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  • Soloing When The Band Drops Out

    Soloing When The Band Drops Out

    Q: I’ve been reading through your No Treble columns and had a question pop into my head. I’ve been asked to play more solos recently at a lot of different gigs from jazz to R&B. I find that half (or more) of the time, when it comes to the bass solo, everyone stops playing except... »

  • Some Thoughts on Playing at Fast Tempi

    Some Thoughts on Playing at Fast Tempi

    At some point, someone at the gig is going to call a tune at breakneck speed. Trying to keep solid time at a blistering pace can be physically and mentally exhausting for a bassist. We might drag, or miss a change. We can help mitigate these issues by applying a few ideas when playing an... »

  • Bass Players To Know: Chris Wolstenholme

    Bass Players To Know: Chris Wolstenholme

    Again spotlighting the anchor of a power trio, this Bass Players To Know features Chris Wolstenholme, bassist for Muse. Since the mid-90’s, Muse has released innovative and intelligent music that continues to push the boundaries of rock. Their larger-than-life stage presence, persistence in the industry, and brilliant multi-instrumentalism continues to result in hit records and... »

  • Could I Work as a Transcriptionist?

    Could I Work as a Transcriptionist?

    Q: I have a question and was wondering if you could point me in the right direction. Lately I’ve been thinking about a career change. Quick background: I graduated from Missouri State University two and a half years ago with a Bachelor’s Degree in Marketing. I’m not happy at my current job, and a part... »

  • String Gauge vs. Speed

    String Gauge vs. Speed

    Q: I had a major breakthrough in part inspired by our visit. For the first time in years I’m playing normal, not light strings. I guess I thought all the pro virtuosos used G=40 strings. Victor does I think. Anyway when I stopped feeling like that was my path I tried the stiffer strings and... »

  • Why Memorize Music?

    Why Memorize Music?

    Some musical situations all but require the use of printed music. For example, larger ensembles, such as a Jazz Big Band or a Symphony Orchestra, universally use printed music. This is primarily due to the complexity of the compositions/arrangements, the short rehearsal time for each work, the sometimes-enormous length of the works, etc. However, in... »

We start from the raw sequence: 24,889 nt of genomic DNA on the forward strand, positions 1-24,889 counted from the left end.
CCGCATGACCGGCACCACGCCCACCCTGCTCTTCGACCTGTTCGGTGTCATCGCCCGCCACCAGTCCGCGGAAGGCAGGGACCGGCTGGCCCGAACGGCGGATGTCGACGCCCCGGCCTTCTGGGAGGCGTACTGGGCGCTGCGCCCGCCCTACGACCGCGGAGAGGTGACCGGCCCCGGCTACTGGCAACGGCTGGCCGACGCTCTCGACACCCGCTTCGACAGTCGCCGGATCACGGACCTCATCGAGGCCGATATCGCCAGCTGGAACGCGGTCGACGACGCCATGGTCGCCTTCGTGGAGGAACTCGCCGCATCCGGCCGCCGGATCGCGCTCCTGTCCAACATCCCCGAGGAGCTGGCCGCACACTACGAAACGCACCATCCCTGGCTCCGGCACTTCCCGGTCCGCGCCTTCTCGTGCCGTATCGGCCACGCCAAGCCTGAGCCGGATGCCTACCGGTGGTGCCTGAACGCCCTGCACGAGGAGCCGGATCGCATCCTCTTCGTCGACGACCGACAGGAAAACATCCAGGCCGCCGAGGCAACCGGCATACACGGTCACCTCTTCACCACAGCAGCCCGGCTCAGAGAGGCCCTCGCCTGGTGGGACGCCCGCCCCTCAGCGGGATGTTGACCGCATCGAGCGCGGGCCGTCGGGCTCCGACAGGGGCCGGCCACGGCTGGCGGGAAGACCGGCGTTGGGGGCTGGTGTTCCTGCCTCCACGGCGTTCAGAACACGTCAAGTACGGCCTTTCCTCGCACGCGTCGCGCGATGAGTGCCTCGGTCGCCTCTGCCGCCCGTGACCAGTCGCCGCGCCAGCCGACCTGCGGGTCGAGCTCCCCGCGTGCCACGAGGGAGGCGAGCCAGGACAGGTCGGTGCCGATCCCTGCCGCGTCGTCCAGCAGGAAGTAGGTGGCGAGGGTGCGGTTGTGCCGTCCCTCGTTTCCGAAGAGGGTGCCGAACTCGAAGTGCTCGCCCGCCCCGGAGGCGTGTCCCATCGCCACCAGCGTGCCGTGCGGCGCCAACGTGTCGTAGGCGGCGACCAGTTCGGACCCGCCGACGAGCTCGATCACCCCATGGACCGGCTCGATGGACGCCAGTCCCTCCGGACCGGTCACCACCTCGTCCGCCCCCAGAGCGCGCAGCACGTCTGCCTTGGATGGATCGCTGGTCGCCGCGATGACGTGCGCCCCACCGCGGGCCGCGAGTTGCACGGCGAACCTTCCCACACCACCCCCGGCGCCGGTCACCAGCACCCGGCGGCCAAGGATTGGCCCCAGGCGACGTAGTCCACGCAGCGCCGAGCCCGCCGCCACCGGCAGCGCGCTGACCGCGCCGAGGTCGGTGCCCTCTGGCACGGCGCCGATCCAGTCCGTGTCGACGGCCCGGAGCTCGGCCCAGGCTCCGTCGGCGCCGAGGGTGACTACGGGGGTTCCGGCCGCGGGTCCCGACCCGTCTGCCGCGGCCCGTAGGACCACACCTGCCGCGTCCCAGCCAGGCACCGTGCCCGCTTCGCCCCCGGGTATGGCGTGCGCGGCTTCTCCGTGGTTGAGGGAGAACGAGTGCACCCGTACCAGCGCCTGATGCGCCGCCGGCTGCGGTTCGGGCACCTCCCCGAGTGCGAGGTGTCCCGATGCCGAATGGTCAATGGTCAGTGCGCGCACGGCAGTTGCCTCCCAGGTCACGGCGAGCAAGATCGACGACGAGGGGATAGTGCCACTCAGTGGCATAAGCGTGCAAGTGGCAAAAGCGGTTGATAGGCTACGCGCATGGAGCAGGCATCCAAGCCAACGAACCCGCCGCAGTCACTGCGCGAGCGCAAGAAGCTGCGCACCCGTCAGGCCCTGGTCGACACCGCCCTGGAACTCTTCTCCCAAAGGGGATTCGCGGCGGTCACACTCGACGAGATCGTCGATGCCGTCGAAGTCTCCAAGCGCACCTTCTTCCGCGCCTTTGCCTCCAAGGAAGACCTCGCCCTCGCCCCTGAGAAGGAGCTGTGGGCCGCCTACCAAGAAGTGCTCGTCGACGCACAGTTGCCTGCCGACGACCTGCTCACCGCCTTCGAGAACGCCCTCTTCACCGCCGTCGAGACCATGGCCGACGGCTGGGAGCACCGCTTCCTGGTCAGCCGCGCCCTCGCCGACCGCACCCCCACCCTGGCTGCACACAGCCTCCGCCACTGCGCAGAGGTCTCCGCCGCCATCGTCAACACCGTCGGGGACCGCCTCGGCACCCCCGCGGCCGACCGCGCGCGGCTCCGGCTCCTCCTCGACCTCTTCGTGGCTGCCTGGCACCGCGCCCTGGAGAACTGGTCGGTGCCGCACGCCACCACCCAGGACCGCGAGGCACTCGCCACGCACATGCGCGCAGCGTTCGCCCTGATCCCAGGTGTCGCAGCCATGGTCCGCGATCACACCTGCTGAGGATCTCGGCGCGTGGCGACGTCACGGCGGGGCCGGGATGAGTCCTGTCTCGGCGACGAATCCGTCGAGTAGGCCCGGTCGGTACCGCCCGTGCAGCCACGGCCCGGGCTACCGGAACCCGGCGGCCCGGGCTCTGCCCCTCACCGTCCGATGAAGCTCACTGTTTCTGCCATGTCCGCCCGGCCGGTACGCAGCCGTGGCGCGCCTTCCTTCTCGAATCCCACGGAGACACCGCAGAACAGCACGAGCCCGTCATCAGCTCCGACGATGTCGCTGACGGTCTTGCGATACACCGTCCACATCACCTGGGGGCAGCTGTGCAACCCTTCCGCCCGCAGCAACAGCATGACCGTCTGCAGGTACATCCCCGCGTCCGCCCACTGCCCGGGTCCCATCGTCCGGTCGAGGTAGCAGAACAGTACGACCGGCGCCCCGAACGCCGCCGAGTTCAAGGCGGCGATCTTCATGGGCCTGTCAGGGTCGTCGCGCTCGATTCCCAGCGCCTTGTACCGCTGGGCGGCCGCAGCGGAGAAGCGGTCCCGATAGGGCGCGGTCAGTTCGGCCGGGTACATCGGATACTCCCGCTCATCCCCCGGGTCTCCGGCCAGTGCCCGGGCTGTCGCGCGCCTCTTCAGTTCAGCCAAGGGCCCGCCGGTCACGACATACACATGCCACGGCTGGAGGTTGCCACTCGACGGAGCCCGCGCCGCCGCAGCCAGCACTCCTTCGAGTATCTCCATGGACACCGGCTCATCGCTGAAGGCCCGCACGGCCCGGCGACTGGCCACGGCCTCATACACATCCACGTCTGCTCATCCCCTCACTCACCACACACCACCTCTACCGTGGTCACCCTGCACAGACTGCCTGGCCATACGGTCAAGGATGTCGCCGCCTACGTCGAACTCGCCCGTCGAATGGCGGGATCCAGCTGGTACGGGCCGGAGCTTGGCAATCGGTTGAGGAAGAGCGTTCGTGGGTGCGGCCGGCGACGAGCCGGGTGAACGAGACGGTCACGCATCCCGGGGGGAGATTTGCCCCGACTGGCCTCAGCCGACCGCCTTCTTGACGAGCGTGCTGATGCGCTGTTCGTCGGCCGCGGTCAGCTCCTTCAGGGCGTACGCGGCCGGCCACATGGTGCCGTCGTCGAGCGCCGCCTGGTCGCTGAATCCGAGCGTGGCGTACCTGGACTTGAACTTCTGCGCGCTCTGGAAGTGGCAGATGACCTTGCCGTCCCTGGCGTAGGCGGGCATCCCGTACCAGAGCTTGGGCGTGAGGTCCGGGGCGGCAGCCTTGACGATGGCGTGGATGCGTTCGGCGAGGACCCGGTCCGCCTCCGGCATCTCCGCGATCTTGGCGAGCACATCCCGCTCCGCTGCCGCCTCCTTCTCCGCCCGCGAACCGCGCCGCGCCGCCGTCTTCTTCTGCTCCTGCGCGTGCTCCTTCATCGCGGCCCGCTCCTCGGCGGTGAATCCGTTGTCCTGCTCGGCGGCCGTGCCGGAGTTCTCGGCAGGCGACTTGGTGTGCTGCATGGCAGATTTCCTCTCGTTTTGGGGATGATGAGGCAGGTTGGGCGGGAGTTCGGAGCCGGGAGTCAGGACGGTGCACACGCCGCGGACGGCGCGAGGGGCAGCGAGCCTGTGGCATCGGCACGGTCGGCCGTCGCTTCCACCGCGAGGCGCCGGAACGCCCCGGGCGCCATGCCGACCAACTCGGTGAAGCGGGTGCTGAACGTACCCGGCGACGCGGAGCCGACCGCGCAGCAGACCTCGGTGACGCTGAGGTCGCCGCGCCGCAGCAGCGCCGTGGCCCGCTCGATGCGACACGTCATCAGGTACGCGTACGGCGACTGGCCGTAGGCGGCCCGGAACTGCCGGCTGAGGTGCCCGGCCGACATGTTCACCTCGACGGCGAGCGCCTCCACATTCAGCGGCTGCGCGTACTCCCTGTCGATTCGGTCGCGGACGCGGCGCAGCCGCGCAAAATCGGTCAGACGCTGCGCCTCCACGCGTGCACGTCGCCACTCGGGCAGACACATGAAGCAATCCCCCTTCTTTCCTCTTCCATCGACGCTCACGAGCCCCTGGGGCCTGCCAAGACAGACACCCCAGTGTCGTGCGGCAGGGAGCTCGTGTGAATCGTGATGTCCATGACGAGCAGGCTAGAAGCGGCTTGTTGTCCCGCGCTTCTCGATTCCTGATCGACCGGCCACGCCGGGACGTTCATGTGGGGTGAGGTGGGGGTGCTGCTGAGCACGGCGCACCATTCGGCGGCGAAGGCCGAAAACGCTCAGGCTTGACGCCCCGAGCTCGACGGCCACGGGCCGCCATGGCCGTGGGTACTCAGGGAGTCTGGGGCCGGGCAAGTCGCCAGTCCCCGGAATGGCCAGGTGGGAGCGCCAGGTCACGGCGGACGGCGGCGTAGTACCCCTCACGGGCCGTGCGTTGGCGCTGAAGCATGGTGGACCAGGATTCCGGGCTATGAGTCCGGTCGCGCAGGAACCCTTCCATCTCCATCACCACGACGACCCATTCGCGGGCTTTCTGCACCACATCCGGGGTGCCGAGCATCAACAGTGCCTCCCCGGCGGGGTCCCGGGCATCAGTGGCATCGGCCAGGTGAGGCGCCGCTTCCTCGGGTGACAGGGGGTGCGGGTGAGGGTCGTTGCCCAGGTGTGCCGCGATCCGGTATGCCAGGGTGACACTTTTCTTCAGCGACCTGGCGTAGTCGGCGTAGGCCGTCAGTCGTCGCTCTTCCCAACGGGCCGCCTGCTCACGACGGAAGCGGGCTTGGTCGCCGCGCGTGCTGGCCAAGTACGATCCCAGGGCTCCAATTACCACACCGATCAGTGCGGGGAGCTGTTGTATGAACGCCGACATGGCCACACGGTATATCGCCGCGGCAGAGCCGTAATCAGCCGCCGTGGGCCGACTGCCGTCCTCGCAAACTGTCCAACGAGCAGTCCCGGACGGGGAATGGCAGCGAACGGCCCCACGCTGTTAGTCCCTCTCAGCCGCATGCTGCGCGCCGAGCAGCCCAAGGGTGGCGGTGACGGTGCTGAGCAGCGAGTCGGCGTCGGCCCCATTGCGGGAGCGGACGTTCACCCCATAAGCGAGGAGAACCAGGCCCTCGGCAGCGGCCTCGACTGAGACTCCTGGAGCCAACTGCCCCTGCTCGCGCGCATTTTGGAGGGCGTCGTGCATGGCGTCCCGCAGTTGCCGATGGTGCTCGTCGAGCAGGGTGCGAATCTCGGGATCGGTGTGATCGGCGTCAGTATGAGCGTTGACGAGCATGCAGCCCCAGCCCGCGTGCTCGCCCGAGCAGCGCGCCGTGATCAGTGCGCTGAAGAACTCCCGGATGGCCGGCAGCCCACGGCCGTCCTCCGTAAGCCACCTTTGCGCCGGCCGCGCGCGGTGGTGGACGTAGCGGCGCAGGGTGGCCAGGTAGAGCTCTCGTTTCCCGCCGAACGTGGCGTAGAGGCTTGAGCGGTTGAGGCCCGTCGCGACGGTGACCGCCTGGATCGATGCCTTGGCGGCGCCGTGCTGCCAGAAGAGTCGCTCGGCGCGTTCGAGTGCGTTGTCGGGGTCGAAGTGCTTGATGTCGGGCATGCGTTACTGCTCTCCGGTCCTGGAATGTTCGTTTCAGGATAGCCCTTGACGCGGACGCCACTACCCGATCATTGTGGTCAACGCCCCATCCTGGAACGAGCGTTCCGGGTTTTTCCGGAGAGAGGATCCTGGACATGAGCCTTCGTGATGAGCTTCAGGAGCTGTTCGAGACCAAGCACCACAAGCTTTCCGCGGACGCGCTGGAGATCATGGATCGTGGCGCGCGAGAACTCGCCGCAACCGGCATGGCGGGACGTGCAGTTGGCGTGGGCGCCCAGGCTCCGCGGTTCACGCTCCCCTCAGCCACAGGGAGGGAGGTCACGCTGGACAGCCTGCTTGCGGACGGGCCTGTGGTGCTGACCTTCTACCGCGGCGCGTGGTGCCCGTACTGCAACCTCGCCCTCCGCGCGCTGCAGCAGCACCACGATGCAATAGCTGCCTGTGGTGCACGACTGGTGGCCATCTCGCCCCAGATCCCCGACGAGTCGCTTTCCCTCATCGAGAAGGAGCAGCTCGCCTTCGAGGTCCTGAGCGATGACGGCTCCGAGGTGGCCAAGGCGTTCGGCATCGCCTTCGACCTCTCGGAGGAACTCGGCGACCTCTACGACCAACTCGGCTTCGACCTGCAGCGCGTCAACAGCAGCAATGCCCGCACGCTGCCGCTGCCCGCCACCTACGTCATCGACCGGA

• The Lightbulb Moment: Studio Tones

    The Lightbulb Moment: Studio Tones

    For most musicians, walking into a professional recording studio is like setting foot in Disneyland. There are so many colors, so many shiny microphones, so many synthesizers! You want to touch everything, including those knobs on the console that are so perfectly aligned. The faint scent of aged wood, treated walls, and ghostly vibrations transport... »

  • Reading Complex Rhythms

    Reading Complex Rhythms

    Q: I’ve only been playing bass about 1.5 years – still a newbie trying to learn the tricks of the trade. I mostly learn a song and play basic, but as of late, I’ve been learning to read. I’m not fluent in reading, but that’s not my problem. My problem is trying to play the... »

  • Jam Session Etiquette

    Jam Session Etiquette

    Q: I have never been to a random, strangers-in-the-night jazz jam as a bass player and a lot of jams tend to have their set bass player (ahem – often the organizer of said jam – ahem). What’s the etiquette if you just want to walk a few tunes with everybody? A: First of all,... »

  • Working with Printed Transcriptions

    Working with Printed Transcriptions

    Studying transcriptions of masterful performances can provide a wealth of learning material for a musician. Musically speaking, we will gain the most by completing our own transcriptions, entirely by ear, of course. However, there is still a great deal to be gained by working from published transcriptions by other musicians, provided we approach them in... »